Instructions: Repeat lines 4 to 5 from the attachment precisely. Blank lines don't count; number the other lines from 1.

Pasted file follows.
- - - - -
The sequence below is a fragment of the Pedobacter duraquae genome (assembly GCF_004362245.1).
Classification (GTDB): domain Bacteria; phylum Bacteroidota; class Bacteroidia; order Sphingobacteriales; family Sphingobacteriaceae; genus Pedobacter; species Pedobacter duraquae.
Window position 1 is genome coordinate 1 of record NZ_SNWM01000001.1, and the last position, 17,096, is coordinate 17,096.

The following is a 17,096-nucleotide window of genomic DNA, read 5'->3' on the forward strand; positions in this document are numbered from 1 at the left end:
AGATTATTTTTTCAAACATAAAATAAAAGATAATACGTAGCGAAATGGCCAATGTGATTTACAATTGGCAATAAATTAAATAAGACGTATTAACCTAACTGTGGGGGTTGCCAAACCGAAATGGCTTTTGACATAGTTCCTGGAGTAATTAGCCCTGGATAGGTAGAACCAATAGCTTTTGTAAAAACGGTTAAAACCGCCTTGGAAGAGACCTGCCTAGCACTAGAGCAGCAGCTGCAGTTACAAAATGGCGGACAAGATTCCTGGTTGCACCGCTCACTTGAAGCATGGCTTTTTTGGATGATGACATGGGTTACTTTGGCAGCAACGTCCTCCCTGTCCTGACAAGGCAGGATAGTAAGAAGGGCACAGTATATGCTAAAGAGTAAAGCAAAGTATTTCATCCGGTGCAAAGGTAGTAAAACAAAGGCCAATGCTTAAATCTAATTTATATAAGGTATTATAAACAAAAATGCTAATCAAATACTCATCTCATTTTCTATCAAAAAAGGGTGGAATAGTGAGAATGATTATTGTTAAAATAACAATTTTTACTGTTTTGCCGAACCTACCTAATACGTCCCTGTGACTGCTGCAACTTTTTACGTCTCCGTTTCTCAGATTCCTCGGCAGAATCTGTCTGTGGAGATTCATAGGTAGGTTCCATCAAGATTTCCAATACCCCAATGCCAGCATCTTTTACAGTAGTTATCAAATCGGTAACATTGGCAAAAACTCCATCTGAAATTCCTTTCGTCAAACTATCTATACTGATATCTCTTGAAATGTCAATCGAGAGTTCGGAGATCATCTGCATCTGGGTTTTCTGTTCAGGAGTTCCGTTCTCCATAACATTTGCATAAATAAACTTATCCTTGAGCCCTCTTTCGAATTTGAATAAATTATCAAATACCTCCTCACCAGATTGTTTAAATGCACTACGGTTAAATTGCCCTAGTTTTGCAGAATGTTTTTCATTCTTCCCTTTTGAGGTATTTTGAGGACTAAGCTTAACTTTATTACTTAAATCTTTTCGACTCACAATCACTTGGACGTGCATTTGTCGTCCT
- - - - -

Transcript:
The following is a 17,096-nucleotide window of genomic DNA, read 5'->3' on the forward strand; positions in this document are numbered from 1 at the left end:
AGATTATTTTTTCAAACATAAAATAAAAGATAATACGTAGCGAAATGGCCAATGTGATTTACAATTGGCAATAAATTAAATAAGACGTATTAACCTAACTGTGGGGGTTGCCAAACCGAAATGGCTTTTGACATAGTTCCTGGAGTAATTAGCCCTGGATAGGTAGAACCAATAGCTTTTGTAAAAACGGTTAAAACCGCCTTGGAAGAGACCTGCCTAGCACTAGAGCAGCAGCTGCAGTTACAAAATGGCGGACAAGATTCCTGGTTGCACCGCTCACTTGAAGCATGGCTTTTTTGGATGATGACATGGGTTACTTTGGCAGCAACGTCCTCCCTGTCCTGACAAGGCAGGATAGTAAGAAGGGCACAGTATATGCTAAAGAGTAAAGCAAAGTATTTCATCCGGTGCAAAGGTAGTAAAACAAAGGCCAATGCTTAAATCTAATTTATATAAGGTATTATAAACAAAAATGCTAATCAAATACTCATCTCATTTTCTATCAAAAAAGGGTGGAATAGTGAGAATGATTATTGTTAAAATAACAATTTTTACTGTTTTGCCGAACCTACCTAATACGTCCCTGTGACTGCTGCAACTTTTTACGTCTCCGTTTCTCAGATTCCTCGGCAGAATCTGTCTGTGGAGATTCATAGGTAGGTTCCATCAAGATTTCCAATACCCCAATGCCAGCATCTTTTACAGTAGTTATCAAATCGGTAACATTGGCAAAAACTCCATCTGAAATTCCTTTCGTCAAACTATCTATACTGATATCTCTTGAAATGTCAATCGAGAGTTCGGAGATCATCTGCATCTGGGTTTTCTGTTCAGGAGTTCCGTTCTCCATAACATTTGCATAAATAAACTTATCCTTGAGCCCTCTTTCGAATTTGAATAAATTATCAAATACCTCCTCACCAGATTGTTTAAATGCACTACGGTTAAATTGCCCTAGTTTTGCAGAATGTTTTTCATTCTTCCCTTTTGAGGTATTTTGAGGACTAAGCTTAACTTTATTACTTAAATCTTTTCGACTCACAATCACTTGGACGTGCATTTGTCGTCCT